In contrast, the Wily Stages are much more of a breeze, with the mad doctor's interiors housing a skeleton crew of baddies and plenty of pickups, particularly E-Tanks aplenty. The game itself boosts the E-Tank reserves from 4 to 9, with passwords keeping the count along the way. It is possible to down three Tanks in one fortress boss battle and pick up two or three more in the next stage, making it easy to bulldoze through the last levels while chugging the energy refillers on the go. It is likely that the enemy layouts in Wily's Castle weren't finalized until just before the game went gold, given the sparse placement. At least there isn't a boss as infuriating as the Boobeam Trap from Mega Man 2. If anything, the fortress almost feels like a return to the first game, with a new Yellow Devil and Mega clones to fight. The fortress itself houses 6 stages in total, though many of them are quite short - the final two are merely two or three screens wide. The final boss Gamma is a screen-filling monster with a huge instant-kill spike punch, though one rightly timed Top Spin is all it takes to take the giant down.

The climax ends with heavy blocks crushing Wily and Mega Man, a shadowy Proto Man saving the Blue Bomber, and Dr. Light finding out the strange red robot's identity. Is Dr. Wily finally finished? If he is, then what's that tiny blue UFO-looking sprite doing in the background before the ending credits...? Yep, you can't keep a bad doctor down for long.

Mega Man 3 boasts a lot of unused and beta material on the final cart, the most of all the NES titles. To start with, the game was shipped with debug commands still in. Holding Right+A on the second controller makes Mega Man leap super high, able to launch out of bottomless pits. Holding Up+A freezes the logic timer and locks enemy AI in its current state. Both of these can be used to further cheat through the game. There are plenty of sprites on the ROM, from a flashing ringed planet for Gemini Man's nighttime background to trash heaps in Spark Man's stage data to unmasking animations of Proto Man removing his Break Man persona. There are also alternative cutscene backgrounds for Wily's UFO takeoff before the Wily Fortress, as well as two songs that never get played in full: the Wily Fortress Map music only plays the first 4 seconds of its total 18 second composition, and the ending Proto Man whistle theme cuts out prematurely, never reaching its loop routine. Three sound effects are also left unused.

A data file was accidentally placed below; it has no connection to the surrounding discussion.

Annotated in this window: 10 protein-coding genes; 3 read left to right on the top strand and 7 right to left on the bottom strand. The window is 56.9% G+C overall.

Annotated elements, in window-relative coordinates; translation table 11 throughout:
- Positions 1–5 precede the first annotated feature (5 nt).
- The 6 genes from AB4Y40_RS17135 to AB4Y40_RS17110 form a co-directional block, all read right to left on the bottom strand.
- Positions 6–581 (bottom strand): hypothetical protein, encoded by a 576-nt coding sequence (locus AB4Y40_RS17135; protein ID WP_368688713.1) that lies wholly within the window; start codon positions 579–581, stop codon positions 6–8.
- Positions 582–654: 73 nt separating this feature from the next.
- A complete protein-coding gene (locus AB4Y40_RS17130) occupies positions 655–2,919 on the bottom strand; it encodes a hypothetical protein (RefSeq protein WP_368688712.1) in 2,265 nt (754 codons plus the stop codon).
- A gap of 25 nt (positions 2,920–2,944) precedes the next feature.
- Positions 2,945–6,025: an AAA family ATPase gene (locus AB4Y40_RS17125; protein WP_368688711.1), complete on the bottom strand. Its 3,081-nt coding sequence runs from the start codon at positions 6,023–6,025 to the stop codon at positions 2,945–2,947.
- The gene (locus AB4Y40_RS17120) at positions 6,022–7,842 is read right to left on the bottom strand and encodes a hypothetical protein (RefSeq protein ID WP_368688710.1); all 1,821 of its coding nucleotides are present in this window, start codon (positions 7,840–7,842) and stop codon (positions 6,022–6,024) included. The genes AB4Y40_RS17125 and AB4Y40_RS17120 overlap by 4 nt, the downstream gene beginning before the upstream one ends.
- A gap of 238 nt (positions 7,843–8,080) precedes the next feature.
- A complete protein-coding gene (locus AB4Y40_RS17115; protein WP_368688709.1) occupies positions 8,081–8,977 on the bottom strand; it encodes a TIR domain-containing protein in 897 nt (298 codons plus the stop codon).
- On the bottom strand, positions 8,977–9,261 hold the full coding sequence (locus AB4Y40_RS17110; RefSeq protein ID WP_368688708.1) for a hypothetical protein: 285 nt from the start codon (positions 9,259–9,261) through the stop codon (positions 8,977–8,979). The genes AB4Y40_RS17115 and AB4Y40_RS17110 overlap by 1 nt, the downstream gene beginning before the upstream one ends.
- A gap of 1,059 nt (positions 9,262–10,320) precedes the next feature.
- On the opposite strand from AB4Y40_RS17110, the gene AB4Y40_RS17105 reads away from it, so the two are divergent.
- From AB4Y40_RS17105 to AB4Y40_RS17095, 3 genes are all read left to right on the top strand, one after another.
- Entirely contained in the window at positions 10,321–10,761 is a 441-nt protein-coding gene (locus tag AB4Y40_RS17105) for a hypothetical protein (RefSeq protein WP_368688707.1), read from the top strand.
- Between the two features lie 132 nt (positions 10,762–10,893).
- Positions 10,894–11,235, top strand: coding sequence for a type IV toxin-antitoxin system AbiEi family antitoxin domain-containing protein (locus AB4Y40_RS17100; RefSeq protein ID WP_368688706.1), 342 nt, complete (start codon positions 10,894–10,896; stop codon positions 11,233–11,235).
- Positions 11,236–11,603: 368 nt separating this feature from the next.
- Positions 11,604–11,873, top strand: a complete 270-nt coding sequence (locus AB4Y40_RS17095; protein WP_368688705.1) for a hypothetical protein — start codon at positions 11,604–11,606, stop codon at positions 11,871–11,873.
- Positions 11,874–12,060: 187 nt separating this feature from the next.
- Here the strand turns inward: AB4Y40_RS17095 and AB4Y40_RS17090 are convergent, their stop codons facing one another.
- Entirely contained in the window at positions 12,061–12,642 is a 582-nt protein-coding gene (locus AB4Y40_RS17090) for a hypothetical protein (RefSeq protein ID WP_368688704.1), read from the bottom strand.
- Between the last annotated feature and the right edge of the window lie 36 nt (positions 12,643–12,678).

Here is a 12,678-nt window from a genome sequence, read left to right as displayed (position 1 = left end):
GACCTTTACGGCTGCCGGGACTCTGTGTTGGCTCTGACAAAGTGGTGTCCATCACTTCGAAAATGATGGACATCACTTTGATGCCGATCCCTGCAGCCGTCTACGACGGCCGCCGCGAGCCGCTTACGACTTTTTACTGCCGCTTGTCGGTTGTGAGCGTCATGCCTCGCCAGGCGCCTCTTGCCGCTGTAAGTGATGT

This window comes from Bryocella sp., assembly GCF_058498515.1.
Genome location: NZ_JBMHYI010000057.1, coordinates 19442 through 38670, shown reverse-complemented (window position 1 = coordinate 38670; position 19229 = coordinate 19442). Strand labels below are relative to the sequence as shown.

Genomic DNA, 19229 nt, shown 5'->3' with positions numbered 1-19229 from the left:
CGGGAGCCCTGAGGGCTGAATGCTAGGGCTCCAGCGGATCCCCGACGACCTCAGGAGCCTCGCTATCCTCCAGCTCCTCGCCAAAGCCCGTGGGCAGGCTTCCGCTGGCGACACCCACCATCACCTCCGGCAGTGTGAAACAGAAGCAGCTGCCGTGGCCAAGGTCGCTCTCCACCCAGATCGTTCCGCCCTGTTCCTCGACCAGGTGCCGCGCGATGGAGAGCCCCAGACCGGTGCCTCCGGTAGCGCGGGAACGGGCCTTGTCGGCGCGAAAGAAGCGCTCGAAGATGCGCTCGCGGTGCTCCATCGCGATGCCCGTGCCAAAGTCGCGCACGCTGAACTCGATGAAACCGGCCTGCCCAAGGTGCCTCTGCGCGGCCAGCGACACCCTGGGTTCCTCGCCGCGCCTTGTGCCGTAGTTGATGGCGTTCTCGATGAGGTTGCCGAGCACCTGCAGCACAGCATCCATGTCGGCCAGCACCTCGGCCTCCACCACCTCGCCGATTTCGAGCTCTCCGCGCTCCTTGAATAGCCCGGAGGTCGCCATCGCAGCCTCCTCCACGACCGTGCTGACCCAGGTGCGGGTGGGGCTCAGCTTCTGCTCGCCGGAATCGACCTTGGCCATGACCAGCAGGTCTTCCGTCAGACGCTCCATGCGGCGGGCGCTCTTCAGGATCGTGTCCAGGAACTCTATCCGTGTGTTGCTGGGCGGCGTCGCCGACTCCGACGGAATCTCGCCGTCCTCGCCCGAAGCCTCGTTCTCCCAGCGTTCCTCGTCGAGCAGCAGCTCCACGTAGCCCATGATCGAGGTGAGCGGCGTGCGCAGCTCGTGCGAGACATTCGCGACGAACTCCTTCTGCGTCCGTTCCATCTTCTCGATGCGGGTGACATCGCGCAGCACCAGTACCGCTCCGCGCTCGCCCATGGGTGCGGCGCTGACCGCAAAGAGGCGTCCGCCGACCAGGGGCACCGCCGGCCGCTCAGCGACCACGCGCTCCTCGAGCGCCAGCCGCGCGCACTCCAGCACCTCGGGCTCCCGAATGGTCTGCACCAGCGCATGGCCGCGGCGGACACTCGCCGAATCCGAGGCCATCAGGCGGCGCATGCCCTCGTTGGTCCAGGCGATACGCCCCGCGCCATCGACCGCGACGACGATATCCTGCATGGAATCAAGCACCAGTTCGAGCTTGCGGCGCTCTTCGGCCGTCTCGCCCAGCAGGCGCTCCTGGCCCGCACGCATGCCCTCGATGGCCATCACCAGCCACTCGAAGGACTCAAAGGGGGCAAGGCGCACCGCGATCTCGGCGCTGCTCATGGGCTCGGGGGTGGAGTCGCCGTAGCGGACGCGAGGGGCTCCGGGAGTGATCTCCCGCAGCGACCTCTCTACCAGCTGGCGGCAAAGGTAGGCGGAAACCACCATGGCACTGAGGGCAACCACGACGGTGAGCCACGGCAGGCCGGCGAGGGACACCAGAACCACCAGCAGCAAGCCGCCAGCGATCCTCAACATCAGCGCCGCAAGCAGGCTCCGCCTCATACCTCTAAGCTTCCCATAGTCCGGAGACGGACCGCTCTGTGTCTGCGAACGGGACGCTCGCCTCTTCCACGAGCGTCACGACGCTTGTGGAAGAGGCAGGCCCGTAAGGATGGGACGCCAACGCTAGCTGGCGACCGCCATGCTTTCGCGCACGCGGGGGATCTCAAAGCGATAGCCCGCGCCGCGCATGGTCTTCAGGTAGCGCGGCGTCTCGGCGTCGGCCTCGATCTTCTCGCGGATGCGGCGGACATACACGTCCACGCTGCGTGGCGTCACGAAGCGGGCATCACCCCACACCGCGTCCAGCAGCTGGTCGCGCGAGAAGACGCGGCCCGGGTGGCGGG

Do these flaws hurt the game? Not seriously. The title is by no means broken and is still highly polished in many areas while trying to expand the series in gameplay and length. For many fans, Mega Man 3 edges out its predecessor as the best in the series, warts and all. More commonly, though, the game is seen as the second best; but being the silver medalist in this franchise is still a triumph. The bigger tipping point for the series wouldn't arrive until next year's installment.

Outside of the standard ports released, Mega Man 3 is the only game in the series available as part of Nintendo's Playchoice-10 arcade machines. The game is the same as its original NES edition aside from slight palette differences with the RGB output and the additional PC-10 hint and info screens on a seperate monitor or brought up at the touch of a button. The game is also played on a timer just like every other released title for the arcade machine, requiring additional quarters to keep playing even if the player doesn't lose a single life. The earliest mobile phone ports were relatively intact, though a few traps like the disappearing blocks in Magnet Man's stage and spinning gears in Spark Man's stage toned down for ease of play on the old phone setups. Stages could be replayed as often as the player wished and Proto Man's sprite is in the Break Man disguise throughout the game.

The Rush Drill didn't make it into the game.

Quick Info:

Developer:

Publisher:

Designer:

  • Masayoshi Kurokawa

Genre:

Themes:


Mega Man 3 (NES)

Mega Man 3 (NES)

Mega Man 3 (NES)

Mega Man 3 (NES)

Mega Man 3 (NES)

Mega Man 3 (NES)

Mega Man 3 (NES)

Mega Man 3 (NES)

Mega Man 3 (NES)

Mega Man 3 (NES)

Mega Man 3 (NES)

Mega Man 3 (NES)


Comparison Screenshots


Additional Screenshots


Mega Man 4 / Rockman 4: Aratanaru Yabou!! (ロックマン4 新たなる野望!!) - NES, PlayStation, PlayStation 2, GameCube, Xbox, Mobile, Wii Virtual Console, Wii U Virtual Console, 3DS Virtual Console, PSN (1991)

American NES Cover

Japanese Famicom Cover

European NES Cover

With the mad scientist Dr. Wily presumed dead at the end of Mega Man 3, it seemed as though the world was ready for everlasting peace. However, one year later Dr. Cossack contacts Dr. Light with a big circuit chip on his shoulder, upset that he never recieves the recognition he believes he deserves. The Russian robotic engineer sends out eight of his creations to battle Mega Man and to show the world who is the greatest robot creator once and for all!

It's hard to tell how well the reveal after fighting the new doctor was hidden to players' eyes back during the release, given the absense of any mention in the instruction booklet or on the back of the box. For a brief moment, many players might have believed that Capcom would've finally changed the antagonist for good - until Wily teleported in during the post-battle cutscene. At the very least, this game had more of a chance compared to the widespread fan coverage and intel splurge across the internet in modern times, which would've found out the surprise days before shipment from an early copy or mere hours after the Japanese version hit storeshelves. Regardless, this game and the next two would follow the same plot formula with a teased new villian and two fortresses to run and gun through as a refined way of keeping the stage count up.